Tag Archives: Protection of Civilians

Peacekeeping in South Sudan: Offering full-spectrum protection for civilians

13 Jan

The UN Security Council’s decision of the 24th December 2013 to reinforce the UNMISS[1] Peacekeeping operation in South Sudan represents a serious attempt to assist in the prevention of attacks on the civilian population within the country. On a wider level, the reinforcement of UNMISS indicates the role that peacekeeping is now expected to play in civilian protection, but it may also provide a warning to how much a peacekeeping operation can achieve without a comprehensive political process to back this up.

Resolution 2132, which reinforced UNMISS, is also representative of the UN’s stronger stance on what to do when violence breaks out in an area where an operation is already being deployed – a journey which began with the calamitous decision in 1994 not to reinforce the UNAMIR operation in Rwanda when it became clear that a systematic campaign of genocide was being planned, and ultimately undertaken. Therefore in many ways, the UN’s reinforcement of UNMISS is the ‘right thing’ to do, a product of a 20 year reflection and development on how to respond in situations where a mission is deployed and civilians are threatened. Moreover, the UN’s decision to reinforce has saved lives in South Sudan, in part as a result of the simple fact that there are now more peacekeepers deployed in the conflict zone to protect the civilian population. This is to be valued.

However, civilian protection at this tactical level could pose future difficulties for UNMISS.

The very presence of UN peacekeepers can sometimes offer enough of a deterrence to would be ‘spoilers’ to a peace process, including those considering attacking civilians. However, deterrence alone will not last forever, and this presents considerable difficulties where civilian protection mandates are concerned. If violence continues after reinforcements have been deployed, with peacekeepers being unable to effectively deter further attacks, then the UN will have difficulties, both logistical and in terms of legitimacy. Richard Gowan’s article for World Politics Review speaks to these challenges, where he outlines three possible scenarios for the UMISS peacekeeping mission in the near future[2]:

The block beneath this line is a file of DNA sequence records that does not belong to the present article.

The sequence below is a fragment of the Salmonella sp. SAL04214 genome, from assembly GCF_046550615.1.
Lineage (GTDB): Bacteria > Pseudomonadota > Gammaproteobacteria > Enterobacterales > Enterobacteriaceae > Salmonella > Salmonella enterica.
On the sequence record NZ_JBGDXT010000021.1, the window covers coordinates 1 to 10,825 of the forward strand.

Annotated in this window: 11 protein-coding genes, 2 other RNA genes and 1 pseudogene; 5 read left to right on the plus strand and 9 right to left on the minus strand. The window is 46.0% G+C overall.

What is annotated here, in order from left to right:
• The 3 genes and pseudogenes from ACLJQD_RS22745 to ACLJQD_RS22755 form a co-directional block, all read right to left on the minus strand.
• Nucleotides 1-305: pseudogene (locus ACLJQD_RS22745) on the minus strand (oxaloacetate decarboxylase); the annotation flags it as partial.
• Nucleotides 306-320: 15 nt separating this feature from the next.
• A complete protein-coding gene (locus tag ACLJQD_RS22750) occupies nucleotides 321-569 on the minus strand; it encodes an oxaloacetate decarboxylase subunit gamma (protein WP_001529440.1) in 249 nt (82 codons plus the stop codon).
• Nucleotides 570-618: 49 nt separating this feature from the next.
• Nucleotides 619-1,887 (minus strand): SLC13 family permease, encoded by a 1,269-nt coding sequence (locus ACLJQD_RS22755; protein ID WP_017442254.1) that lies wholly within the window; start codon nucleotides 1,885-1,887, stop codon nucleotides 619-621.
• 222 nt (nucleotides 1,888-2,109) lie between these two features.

In the first and best scenario, the mission will manage to hold together militarily long enough for more-or-less sincere political talks to end the violence. In the second, it might muddle through in the face of half-hearted negotiations and spasmodic but serious violence, trying to save as many lives as possible. The third, worst-case scenario would involve the fragmentation and rout of UNMISS after repeated attacks on its bases, personnel and convoys.

This challenge in cases such as South Sudan, is partly the result of the undefined relationship between the original design of peacekeeping – deploying missions where there is actually peace to keep – and what operations are now being asked to do regarding protection of civilians. Ever since the first armed peacekeeping operation (UNEF I) was closed on the eve of the 1967 war in the Middle East, there has been an implicit admission that peacekeeping is only effective if the parties to the conflict actually wish for peace. Peacekeeping where there is no peace to keep is dangerous territory for the United Nations, and peacekeeping failures have often gone hand in hand with deployments into areas where UN peacekeepers are no more than bystanders in conflicts where combatants have no real interest in pursuing peace. In the case of South Sudan, it could well be that additional peacekeepers are to be deployed into an area where there is little peace to keep. This dynamic has not gone un-noticed by troop contributors[3].